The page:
Hood: Not entirely. Rather, children are inclined to those beliefs from culture which resonate with what they believe could be possible. For example, pre-school children do not understand death as a final state. When they are told that something has died they want to know where it has gone, so after-life beliefs either from religion or paranormal accounts are readily accepted.

However, if there was no culture to feed the children with after-life beliefs then the SuperSense theory predicts that such notions would arise spontaneously. What we need is a “Lord of the Flies” scenario to test this prediction but the fact that after-life beliefs are present in all cultures strongly suggests that this is a universal belief.

You discuss the history of supernaturalism and mention a couple of surprising examples: one is the “lion-man” statuette that dates to 32,000 years ago, and another is evidence of ritualistic burials dating back 45,000 years.  What do these examples tell us about our species’ supernatural leanings?

lion manHood: The lion-man statuette found in Germany is a therianthrope – part human part animal. Many of the early religions dealt with such mythical creatures and possibly reflect early man’s pre-occupation with hunting and how to improve success by appeasing the animal gods. This is still present in a number of remaining hunting societies such as the Inuits.

I also think that it is no coincidence that therianthropy resembles young children’s early anthropomorphism which is to attribute human properties to animals, though I neglected to cover this in SuperSense. The early emergence of these beliefs, including ritualistic burials, in the dawn of civilization across differing groups strongly suggests that they are part of our mental machinery.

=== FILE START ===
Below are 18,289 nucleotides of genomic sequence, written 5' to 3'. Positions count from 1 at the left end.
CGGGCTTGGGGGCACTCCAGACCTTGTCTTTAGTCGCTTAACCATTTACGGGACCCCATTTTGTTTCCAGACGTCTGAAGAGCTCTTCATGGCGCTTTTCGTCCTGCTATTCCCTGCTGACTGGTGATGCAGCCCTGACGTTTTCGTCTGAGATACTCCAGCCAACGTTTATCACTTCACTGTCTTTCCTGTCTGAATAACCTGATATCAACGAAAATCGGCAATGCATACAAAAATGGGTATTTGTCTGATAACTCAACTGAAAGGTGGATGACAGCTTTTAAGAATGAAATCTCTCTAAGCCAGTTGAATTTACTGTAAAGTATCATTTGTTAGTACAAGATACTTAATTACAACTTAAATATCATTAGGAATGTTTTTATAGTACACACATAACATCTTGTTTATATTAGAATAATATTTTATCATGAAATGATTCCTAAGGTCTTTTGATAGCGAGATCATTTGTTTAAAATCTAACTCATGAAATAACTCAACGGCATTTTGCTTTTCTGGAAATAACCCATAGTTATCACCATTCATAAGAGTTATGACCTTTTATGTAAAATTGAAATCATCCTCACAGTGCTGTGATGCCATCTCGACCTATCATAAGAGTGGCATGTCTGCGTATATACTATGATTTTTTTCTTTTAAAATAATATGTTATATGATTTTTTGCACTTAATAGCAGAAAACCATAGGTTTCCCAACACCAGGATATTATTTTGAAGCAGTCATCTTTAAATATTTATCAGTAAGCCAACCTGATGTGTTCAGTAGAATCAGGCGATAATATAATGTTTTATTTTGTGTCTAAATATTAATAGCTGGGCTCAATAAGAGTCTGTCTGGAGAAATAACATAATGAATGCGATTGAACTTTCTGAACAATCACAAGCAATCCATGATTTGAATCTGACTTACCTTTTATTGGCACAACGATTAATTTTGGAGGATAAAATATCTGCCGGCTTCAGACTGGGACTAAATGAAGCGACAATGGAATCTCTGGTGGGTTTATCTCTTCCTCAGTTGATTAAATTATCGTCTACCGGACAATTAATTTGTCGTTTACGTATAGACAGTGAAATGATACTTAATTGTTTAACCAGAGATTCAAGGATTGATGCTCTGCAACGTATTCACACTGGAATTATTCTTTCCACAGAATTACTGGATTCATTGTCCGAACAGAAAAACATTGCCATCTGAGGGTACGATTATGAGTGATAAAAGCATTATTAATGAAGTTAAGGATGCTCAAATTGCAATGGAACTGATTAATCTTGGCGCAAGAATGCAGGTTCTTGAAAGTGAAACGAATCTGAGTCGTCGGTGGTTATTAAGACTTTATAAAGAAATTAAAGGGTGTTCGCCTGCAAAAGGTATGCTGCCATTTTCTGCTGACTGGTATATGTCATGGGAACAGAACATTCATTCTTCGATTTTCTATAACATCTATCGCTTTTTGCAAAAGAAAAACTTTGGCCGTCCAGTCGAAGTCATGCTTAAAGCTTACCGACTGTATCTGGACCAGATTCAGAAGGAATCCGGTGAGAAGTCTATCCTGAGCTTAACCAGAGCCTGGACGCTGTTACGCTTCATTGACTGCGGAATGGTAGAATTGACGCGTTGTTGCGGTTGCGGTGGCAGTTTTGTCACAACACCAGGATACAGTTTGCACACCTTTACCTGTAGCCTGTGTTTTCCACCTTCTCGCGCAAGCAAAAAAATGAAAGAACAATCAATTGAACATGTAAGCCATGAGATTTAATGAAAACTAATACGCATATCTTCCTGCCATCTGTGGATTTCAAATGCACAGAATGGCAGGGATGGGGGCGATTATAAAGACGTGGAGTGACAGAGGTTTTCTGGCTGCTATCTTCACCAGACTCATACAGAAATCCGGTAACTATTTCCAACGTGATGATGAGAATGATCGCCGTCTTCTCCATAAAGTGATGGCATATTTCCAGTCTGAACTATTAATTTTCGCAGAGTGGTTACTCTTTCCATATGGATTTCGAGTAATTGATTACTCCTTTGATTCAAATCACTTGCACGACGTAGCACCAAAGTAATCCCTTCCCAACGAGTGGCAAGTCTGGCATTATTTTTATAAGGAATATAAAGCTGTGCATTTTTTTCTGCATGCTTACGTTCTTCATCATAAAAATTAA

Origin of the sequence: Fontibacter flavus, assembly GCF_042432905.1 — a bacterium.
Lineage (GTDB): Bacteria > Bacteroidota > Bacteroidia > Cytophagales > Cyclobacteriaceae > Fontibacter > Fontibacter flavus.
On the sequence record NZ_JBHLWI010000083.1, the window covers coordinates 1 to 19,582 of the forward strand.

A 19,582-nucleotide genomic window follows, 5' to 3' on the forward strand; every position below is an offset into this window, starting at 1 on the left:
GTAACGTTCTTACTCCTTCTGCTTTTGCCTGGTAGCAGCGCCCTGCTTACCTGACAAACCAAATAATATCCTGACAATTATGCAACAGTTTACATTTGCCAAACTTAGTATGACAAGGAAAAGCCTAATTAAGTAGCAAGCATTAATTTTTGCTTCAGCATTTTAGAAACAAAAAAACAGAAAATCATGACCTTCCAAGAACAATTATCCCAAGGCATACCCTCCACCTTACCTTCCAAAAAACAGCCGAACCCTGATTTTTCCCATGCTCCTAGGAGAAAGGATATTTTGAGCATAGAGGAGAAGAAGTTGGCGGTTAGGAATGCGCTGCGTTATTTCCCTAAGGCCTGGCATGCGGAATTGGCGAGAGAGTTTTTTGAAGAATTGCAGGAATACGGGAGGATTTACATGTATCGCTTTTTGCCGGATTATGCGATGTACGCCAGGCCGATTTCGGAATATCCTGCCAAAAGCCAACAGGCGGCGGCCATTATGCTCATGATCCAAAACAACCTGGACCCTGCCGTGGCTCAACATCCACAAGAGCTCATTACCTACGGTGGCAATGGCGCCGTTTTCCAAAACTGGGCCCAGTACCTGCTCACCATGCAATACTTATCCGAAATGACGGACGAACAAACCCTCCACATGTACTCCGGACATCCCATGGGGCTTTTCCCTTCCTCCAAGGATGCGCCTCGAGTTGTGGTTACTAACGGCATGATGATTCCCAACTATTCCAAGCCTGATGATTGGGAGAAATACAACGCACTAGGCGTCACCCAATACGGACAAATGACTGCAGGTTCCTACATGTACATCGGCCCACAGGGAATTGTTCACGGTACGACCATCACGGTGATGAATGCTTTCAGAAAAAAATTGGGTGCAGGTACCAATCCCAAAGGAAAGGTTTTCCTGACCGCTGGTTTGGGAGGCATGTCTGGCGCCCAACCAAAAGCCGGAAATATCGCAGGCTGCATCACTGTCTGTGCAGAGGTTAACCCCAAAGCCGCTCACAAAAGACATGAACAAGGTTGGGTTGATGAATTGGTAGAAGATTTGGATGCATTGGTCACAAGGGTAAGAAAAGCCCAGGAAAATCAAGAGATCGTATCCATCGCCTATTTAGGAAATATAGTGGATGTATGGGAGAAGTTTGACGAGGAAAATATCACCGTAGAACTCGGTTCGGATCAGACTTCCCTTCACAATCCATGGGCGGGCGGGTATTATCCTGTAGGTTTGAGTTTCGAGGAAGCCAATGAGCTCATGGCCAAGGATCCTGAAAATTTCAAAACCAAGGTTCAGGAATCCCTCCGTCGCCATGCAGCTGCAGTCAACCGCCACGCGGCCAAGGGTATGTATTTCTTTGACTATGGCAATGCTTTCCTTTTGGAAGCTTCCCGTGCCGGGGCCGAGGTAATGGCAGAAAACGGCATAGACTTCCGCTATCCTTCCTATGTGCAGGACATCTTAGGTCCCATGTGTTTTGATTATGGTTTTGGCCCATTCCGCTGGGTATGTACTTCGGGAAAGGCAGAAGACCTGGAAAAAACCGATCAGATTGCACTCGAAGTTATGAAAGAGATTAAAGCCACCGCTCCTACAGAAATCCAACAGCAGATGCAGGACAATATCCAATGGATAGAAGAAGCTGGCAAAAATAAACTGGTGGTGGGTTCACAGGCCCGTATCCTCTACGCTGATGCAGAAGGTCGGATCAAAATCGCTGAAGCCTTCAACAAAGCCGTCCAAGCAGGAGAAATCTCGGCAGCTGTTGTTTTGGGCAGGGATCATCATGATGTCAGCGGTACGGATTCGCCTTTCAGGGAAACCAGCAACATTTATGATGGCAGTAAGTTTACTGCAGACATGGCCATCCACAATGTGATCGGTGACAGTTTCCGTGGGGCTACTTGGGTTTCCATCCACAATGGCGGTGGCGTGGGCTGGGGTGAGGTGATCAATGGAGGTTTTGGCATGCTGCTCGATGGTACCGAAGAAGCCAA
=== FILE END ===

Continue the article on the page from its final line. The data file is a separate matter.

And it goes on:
You say that the number one reason people believe in the supernatural is their own personal experience – and this for many is a sort of permanent inoculation against scientific explanations. In light of that, is all of the time and energy spent by the scientific community and others to dispel supernatural explanations simple going to waste?

Hood: No, education is always a good thing. But my point is that even scientists can seem to fence-ring their supernatural beliefs from their science. For example, I recently attended a conference and discussed the nature of the book with colleagues. What surprised me was that many colleagues admitted to superstitious rituals when it came to submitting grants and papers for review.

What do you think explains religious scientists? 

Hood: Some scientists seem to happily shift from their rational, analytical approach to their topic and the supernatural aspects of their spiritual life. Some endorse religion as a community activity whereas others are quite happy to entertain the possibility of secular supernaturalism.

I find it ironic that psychology, which is often considered a “soft” science, has more skeptics than physics, for example. Maybe psychologists are more familiar with the foibles of the human mind whereas physicists understand the rules that govern the natural world.

You spend some time in the book discussing “intuitive essentialism” and how many supernatural beliefs arise from a sense of “essentialist violation.”  Please explain a bit about this.

Hood: ProfBruceHoodIntuitive essentialism is an untaught notion that children spontaneously develop that living things have an inner substance (essence) that makes something what it truly is. For example, pre-school children understand that there is a ‘doggy’ essence that makes dogs different from cats that have a ‘catty’ essence. Well there is. It’s called DNA, but no pre-school child is taught this. They simply infer this as part of their intuitive essentialism.

This is why apparent violation of the essence–for example, mixing up the species through either weird experiments or genetic modification–presents a violation to our notion that the essential integrity of an individual should not be violated.

How does this tie back to supernaturalism?

Hood: Well, in the book I explain how psychological essentialism helps the child to carve up the living world into different species and that this reflects an inference of essential integrity. Hence, violations (such as genetic modification) challenge the identity of the animal. Psychological essentialism also explains why individuals feel there is something inside living things that can be imbibed or transferred; this property is considered the vitalistic essence of the animal. This is why we eat certain foods for virility or animal strength, for example.